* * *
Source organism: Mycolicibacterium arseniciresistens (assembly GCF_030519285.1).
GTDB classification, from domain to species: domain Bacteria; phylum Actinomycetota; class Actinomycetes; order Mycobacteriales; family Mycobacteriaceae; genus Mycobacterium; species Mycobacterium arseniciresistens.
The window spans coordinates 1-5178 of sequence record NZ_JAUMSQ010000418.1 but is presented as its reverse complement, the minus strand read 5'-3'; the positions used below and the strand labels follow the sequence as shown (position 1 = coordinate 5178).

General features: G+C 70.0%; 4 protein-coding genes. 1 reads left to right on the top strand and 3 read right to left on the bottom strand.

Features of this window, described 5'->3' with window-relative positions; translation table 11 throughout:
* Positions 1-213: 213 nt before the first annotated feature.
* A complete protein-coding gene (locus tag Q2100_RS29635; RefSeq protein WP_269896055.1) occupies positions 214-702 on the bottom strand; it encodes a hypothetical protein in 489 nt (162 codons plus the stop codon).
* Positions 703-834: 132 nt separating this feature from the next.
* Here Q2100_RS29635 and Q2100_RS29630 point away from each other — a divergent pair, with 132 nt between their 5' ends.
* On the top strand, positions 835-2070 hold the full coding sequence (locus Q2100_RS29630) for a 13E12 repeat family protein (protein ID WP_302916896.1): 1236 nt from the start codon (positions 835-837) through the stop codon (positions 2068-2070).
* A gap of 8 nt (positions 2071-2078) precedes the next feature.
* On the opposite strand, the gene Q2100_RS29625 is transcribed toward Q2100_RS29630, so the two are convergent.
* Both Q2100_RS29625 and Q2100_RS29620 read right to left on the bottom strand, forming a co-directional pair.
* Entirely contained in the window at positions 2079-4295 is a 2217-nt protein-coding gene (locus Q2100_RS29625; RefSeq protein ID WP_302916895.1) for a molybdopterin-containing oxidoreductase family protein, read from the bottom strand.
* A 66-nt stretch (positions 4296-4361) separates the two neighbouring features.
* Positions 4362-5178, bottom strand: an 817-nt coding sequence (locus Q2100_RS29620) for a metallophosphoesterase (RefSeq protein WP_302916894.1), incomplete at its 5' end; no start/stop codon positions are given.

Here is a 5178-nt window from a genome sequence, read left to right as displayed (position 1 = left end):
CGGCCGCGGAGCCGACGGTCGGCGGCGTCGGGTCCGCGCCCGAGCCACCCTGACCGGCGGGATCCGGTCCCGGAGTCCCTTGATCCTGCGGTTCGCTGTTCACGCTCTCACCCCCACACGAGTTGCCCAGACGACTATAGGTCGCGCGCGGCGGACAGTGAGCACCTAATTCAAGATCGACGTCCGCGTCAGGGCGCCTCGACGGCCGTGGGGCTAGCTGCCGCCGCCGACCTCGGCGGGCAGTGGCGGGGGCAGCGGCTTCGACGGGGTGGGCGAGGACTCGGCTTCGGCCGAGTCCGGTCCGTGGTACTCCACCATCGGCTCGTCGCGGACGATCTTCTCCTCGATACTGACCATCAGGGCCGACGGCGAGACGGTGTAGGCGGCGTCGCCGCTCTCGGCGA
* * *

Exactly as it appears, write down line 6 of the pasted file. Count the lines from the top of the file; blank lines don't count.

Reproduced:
* Positions 1-213: 213 nt before the first annotated feature.